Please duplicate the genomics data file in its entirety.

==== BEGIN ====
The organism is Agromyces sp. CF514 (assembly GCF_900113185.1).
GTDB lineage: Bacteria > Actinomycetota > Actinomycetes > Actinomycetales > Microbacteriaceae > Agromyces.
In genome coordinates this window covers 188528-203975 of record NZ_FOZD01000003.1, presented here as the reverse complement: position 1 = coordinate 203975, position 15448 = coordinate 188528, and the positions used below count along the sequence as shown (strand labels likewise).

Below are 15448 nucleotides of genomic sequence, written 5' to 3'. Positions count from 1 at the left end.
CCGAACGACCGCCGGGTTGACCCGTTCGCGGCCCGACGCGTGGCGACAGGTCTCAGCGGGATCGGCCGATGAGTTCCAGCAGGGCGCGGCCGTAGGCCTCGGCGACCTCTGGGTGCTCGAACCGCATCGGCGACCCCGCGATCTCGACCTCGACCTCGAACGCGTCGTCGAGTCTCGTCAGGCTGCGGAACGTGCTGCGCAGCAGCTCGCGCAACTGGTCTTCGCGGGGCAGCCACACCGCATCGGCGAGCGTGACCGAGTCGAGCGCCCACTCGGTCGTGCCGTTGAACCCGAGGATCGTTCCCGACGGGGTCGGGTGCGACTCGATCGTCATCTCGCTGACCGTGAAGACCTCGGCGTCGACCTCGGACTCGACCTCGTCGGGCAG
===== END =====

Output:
The organism is Agromyces sp. CF514 (assembly GCF_900113185.1).
GTDB lineage: Bacteria > Actinomycetota > Actinomycetes > Actinomycetales > Microbacteriaceae > Agromyces.
In genome coordinates this window covers 188528-203975 of record NZ_FOZD01000003.1, presented here as the reverse complement: position 1 = coordinate 203975, position 15448 = coordinate 188528, and the positions used below count along the sequence as shown (strand labels likewise).

Below are 15448 nucleotides of genomic sequence, written 5' to 3'. Positions count from 1 at the left end.
CCGAACGACCGCCGGGTTGACCCGTTCGCGGCCCGACGCGTGGCGACAGGTCTCAGCGGGATCGGCCGATGAGTTCCAGCAGGGCGCGGCCGTAGGCCTCGGCGACCTCTGGGTGCTCGAACCGCATCGGCGACCCCGCGATCTCGACCTCGACCTCGAACGCGTCGTCGAGTCTCGTCAGGCTGCGGAACGTGCTGCGCAGCAGCTCGCGCAACTGGTCTTCGCGGGGCAGCCACACCGCATCGGCGAGCGTGACCGAGTCGAGCGCCCACTCGGTCGTGCCGTTGAACCCGAGGATCGTTCCCGACGGGGTCGGGTGCGACTCGATCGTCATCTCGCTGACCGTGAAGACCTCGGCGTCGACCTCGGACTCGACCTCGTCGGGCAG